S. Karly KehoeOct 7, 2022
Empire and Emancipation
Scottish and Irish Catholics at the Atlantic Fringe, 1780–1850
University of Toronto Press 2021
Empire and Emancipation: Scottish and Irish Catholics at the Atlantic Fringe, 1780–1850 (U Toronto Press, 2021) by Dr. S. Karly Kehoe explores how the agency of Scottish and Irish Catholics redefined understandings of Britishness and British imperial identity in colonial landscapes. In highlighting the relationship of Scottish and Irish Catholics with the British Empire, Dr. S. Karly Kehoe starts an important and timely debate about Britain’s colonizer constituencies.
The colonies of Nova Scotia, Cape Breton Island, Newfoundland, and Trinidad had some of the British Empire’s earliest, largest, and most diverse Catholic populations. These were also colonial spaces where Catholics exerted significant influence. Given the extent to which Scottish and Irish Catholics were constrained at home by crippling legislation, long-established patterns of socio-economic exclusion, and increasing discrimination, the British Empire functioned as the main outlet for their ambition. Kehoe shows how they engaged with and benefitted from the security needs of an expanding empire, the aspirations of an emerging middle class, and Rome’s desire to expand its influence in British territories.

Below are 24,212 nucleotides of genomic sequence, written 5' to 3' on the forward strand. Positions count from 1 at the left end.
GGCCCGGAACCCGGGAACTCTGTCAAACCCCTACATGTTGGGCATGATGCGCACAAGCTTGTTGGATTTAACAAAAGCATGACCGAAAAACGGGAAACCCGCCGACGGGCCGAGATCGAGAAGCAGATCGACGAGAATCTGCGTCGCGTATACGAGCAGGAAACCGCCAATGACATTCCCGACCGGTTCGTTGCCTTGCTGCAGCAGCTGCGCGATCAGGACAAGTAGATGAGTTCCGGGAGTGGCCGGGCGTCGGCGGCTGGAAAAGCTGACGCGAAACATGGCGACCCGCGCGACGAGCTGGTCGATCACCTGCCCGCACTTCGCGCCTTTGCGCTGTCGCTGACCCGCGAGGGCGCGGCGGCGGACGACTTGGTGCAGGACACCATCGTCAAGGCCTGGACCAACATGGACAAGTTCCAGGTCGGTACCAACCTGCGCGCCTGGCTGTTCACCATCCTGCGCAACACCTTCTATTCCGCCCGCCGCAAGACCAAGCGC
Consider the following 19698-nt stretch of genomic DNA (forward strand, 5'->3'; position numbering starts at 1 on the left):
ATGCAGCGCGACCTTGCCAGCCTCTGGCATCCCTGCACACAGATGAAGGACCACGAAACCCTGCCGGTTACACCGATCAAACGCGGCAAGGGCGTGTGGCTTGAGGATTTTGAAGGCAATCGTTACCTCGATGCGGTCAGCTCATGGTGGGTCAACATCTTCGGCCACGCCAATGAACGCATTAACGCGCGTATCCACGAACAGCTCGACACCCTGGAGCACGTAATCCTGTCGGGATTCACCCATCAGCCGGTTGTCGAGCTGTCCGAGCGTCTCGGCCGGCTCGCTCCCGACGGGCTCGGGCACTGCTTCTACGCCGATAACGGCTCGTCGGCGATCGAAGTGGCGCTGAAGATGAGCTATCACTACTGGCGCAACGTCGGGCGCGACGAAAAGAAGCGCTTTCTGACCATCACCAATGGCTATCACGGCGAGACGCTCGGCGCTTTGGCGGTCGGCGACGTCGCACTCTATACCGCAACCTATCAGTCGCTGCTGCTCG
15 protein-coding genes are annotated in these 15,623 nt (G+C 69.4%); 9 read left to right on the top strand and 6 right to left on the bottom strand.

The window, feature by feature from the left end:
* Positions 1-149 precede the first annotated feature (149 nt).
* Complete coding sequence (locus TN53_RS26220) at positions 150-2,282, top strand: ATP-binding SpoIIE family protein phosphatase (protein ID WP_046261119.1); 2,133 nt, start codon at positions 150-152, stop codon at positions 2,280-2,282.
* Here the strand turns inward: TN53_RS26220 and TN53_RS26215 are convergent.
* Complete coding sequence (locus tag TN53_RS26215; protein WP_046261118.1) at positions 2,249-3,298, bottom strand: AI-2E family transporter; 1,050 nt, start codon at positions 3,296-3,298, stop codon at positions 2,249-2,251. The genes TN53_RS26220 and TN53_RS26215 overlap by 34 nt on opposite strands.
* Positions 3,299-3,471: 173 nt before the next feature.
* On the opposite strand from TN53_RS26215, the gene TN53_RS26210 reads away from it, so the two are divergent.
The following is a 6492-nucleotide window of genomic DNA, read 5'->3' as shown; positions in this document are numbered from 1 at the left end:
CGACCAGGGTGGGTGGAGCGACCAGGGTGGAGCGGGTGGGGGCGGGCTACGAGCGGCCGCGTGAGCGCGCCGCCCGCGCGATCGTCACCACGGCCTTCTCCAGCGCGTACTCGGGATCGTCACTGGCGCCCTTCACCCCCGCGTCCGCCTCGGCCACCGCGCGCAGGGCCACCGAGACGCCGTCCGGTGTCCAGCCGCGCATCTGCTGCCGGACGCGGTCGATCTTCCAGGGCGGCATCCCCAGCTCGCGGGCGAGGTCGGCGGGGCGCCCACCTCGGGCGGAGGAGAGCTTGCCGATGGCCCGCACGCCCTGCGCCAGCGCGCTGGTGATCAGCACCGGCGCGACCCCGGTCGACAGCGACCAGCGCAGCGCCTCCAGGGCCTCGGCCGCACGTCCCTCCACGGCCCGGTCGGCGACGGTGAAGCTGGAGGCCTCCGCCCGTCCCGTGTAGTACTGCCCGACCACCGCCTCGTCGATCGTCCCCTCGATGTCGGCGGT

Examining the experience of Scottish and Irish Catholics in these colonies exposes how the empire levelled the playing field for Britain’s national groups and brokered a stronger and more coherent British identity. In highlighting specific aspects of the complex and multifaceted relationship between Catholicism and the British imperial state, Dr. Kehoe presents Britishness as an identity defined much more by civil engagement and loyalism than by religion. In this way, Empire and Emancipation furthers our understanding of Britain and Britishness in the Atlantic world.
This interview was conducted by Dr. Miranda Melcher whose doctoral work focused on post-conflict military integration, understanding treaty negotiation and implementation in civil war contexts, with qualitative analysis of the Angolan and Mozambican civil wars.